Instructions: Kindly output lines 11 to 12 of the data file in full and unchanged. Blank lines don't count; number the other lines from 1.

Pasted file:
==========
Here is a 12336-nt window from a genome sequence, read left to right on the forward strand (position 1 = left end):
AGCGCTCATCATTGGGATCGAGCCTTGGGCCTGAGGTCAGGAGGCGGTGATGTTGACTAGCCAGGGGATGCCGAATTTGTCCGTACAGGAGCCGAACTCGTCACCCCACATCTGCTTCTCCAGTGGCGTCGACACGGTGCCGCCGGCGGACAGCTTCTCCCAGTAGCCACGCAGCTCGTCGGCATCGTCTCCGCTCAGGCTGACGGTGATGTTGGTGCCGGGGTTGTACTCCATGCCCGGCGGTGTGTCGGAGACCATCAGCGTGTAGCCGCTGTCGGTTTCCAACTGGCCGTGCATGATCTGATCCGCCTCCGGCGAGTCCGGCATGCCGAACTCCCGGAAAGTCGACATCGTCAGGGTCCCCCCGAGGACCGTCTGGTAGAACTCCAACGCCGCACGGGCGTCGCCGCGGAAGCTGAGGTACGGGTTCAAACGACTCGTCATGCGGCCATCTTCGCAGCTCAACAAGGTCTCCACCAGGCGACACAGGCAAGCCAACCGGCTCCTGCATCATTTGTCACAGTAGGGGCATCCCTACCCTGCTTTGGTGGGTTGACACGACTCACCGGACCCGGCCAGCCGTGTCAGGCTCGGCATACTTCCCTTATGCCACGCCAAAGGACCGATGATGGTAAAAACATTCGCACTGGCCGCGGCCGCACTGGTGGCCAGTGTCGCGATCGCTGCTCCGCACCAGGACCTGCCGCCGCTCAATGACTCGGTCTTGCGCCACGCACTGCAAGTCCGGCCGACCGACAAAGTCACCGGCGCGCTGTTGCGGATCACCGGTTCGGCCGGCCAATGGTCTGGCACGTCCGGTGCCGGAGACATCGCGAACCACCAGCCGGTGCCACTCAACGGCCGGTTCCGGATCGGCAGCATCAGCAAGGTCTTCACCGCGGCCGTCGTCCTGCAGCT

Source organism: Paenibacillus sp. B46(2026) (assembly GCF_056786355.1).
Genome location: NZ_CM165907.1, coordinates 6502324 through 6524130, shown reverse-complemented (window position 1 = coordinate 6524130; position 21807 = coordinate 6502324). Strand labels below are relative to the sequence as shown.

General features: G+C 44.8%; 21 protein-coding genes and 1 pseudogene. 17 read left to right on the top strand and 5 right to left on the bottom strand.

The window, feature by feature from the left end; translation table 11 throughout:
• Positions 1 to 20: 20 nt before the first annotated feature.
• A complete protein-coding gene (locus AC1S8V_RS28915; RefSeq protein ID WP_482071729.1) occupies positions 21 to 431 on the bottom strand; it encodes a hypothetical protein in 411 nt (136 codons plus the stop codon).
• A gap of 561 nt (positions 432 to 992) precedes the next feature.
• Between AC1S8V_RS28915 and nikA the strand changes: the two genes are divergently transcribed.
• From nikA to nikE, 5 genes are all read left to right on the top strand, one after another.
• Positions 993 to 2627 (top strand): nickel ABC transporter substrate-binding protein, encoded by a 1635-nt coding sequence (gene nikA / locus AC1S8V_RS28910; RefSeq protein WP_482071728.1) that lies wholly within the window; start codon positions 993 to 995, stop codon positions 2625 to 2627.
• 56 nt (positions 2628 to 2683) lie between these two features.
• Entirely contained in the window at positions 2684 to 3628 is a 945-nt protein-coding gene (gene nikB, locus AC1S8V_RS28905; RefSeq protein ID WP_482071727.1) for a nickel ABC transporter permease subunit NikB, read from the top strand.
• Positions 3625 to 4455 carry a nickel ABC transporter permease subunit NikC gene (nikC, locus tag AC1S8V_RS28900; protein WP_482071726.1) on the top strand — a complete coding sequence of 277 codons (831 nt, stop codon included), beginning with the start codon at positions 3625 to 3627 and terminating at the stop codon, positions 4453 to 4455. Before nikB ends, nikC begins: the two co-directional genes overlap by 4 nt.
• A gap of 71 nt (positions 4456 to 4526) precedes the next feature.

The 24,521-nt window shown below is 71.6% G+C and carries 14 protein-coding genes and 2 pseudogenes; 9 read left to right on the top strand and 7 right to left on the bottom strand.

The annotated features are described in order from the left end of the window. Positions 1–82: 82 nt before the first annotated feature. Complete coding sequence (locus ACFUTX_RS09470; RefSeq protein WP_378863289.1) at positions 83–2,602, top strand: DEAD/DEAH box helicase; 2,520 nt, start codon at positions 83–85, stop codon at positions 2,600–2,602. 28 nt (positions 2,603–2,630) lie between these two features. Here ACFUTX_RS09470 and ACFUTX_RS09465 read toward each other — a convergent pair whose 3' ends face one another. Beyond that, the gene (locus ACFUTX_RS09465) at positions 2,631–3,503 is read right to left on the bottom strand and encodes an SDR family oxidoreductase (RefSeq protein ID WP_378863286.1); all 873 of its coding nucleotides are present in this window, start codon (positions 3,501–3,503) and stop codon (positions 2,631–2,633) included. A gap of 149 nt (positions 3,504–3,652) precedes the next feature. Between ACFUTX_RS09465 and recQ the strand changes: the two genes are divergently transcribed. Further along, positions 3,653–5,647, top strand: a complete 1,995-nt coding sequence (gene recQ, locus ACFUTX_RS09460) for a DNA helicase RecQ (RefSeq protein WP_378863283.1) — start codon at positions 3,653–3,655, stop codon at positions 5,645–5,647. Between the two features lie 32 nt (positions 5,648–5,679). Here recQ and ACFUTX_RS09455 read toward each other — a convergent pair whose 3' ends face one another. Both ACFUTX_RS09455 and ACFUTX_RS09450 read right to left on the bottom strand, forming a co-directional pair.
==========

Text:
• From nikA to nikE, 5 genes are all read left to right on the top strand, one after another.
• Positions 993 to 2627 (top strand): nickel ABC transporter substrate-binding protein, encoded by a 1635-nt coding sequence (gene nikA / locus AC1S8V_RS28910; RefSeq protein WP_482071728.1) that lies wholly within the window; start codon positions 993 to 995, stop codon positions 2625 to 2627.